On the ichthyosis suggestion: it's a well-understood genetic disease, and there are prenatal screening protocols for it.
posted by valkyryn at 8:25 AM on March 16, 2012 [4 favorites]


Hypertrophic cardiomyopathy.
posted by pentagoet at 8:26 AM on March 16, 2012


Proteus syndrome.
posted by Sys Rq at 8:31 AM on March 16, 2012


You want Marfan Syndrome! It runs in my husband's family, and it's impossible to know how any children will be affected.
posted by SeedStitch at 8:32 AM on March 16, 2012


The first thing that came to my mind was autosomal dominant polycystic kidney disease. While cysts can start prenatally, it is most often diagnosed in the first few weeks after birth or sometimes, even, much later. Most people being treated for end-stage renal disease had a ADPKD diagnosis earlier. If your character had it, it would have been something adult-onset (most ADPKD is adult onset) prior to pregnancy where she knows little about her own family history. If she's pregnant with symptoms, they would have to be very mild. Kids have a 50% chance of getting it. I don't know what you're thinking as far as the bio-dad's medical history in your narrative.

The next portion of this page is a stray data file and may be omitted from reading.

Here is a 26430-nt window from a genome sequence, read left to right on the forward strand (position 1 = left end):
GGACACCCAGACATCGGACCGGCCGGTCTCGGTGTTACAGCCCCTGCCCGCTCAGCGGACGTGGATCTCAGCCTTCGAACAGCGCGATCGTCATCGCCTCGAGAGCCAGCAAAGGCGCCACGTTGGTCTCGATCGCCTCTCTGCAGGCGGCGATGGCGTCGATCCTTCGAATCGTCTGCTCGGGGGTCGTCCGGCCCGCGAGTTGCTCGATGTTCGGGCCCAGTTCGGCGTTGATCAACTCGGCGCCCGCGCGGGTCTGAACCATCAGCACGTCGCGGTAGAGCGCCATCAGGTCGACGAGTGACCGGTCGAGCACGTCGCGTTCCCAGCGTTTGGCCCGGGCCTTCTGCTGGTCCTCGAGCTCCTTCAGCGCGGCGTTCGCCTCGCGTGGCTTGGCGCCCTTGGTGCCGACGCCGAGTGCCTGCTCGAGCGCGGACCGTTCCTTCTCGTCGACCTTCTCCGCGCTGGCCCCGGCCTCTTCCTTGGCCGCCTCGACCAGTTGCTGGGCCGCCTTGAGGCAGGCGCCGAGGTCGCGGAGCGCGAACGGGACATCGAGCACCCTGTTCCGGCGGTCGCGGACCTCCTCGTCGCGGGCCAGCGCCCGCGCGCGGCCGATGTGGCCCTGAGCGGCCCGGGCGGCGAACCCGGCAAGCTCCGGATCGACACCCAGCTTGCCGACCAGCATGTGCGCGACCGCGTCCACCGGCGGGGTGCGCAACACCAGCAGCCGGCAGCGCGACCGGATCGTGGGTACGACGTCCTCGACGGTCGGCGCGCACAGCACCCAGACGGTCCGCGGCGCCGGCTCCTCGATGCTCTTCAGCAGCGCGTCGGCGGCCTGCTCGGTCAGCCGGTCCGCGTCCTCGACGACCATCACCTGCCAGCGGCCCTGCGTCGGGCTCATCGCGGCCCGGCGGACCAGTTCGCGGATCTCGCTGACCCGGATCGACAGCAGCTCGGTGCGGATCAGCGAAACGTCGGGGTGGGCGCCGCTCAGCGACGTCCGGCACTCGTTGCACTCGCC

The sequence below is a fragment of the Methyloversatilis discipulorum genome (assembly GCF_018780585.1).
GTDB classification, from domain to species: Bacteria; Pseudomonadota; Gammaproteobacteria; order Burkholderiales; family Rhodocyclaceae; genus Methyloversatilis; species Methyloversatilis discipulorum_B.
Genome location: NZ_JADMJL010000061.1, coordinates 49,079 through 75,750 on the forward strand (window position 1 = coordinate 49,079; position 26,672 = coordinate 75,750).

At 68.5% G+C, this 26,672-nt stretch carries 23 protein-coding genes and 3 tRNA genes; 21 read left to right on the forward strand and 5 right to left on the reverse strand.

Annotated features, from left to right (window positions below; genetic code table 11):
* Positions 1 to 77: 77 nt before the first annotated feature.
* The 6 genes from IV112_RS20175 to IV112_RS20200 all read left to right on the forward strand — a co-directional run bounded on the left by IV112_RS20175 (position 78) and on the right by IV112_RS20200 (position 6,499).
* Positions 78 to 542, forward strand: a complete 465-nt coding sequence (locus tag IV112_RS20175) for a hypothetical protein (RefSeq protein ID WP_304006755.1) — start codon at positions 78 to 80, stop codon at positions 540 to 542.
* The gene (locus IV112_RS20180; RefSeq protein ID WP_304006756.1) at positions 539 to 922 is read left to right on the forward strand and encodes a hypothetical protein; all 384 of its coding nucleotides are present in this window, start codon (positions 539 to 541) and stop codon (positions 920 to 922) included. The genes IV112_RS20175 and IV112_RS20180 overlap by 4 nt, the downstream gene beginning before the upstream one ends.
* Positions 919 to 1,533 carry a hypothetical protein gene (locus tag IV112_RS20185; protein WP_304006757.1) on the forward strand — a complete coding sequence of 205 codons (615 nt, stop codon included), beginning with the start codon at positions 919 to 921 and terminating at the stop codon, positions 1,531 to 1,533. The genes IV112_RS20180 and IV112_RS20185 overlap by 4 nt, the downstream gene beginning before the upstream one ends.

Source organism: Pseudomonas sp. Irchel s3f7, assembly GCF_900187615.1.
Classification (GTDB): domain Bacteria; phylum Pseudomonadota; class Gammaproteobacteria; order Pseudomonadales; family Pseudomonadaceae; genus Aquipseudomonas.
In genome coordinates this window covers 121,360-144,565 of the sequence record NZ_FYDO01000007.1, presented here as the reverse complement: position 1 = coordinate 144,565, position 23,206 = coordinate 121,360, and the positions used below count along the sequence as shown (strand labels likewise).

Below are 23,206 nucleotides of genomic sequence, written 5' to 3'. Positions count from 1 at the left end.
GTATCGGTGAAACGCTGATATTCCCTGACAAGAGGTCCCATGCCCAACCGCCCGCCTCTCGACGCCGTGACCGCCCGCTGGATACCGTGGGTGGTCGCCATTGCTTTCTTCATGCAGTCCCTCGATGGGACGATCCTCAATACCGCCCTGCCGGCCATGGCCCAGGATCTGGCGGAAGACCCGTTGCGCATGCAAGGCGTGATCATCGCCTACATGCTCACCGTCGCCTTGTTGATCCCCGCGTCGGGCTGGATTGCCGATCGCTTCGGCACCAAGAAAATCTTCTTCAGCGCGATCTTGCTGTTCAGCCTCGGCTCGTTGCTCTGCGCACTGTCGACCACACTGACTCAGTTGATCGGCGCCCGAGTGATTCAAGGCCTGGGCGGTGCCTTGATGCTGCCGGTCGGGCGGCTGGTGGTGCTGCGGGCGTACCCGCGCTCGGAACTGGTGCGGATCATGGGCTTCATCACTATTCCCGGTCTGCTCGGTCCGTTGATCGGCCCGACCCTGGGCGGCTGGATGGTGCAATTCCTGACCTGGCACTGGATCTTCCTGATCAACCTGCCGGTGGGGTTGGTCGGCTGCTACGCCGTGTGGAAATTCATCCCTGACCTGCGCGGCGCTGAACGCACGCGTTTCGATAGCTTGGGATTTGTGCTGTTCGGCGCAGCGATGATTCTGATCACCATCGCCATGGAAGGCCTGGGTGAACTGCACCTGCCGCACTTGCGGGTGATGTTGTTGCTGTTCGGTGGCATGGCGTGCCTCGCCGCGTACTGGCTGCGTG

Also, HIV. We're never really sure if the baby has contracted HIV from mom until serial testing. No inherited, per se, but contracted. It's a tough ethical call for A LOT of HIV moms who become pregnant because a) we simply cannot tell the mother one way or another if their baby will have HIV and b) people live with HIV, many without deficit, so terminating the pregnancy becomes an intensely personal issue. HIV will be a lot more common than a lot of strange and rare sorts of things that also leave the mother able to reach adulthood and carry a pregnancy and that we don't have a testing protocol for.

Bipolar Depression has a very strong genetic component. Some types of breast/ovarian/colon cancers, as well. Some types of deafness or ocular disease. I am mentioning these only because I know that families have talked to genetic counselors about those issues and pregnancy--they're genetic components, though--a little different than a sure thing. Environment does play a role in gene expression, we're pretty sure.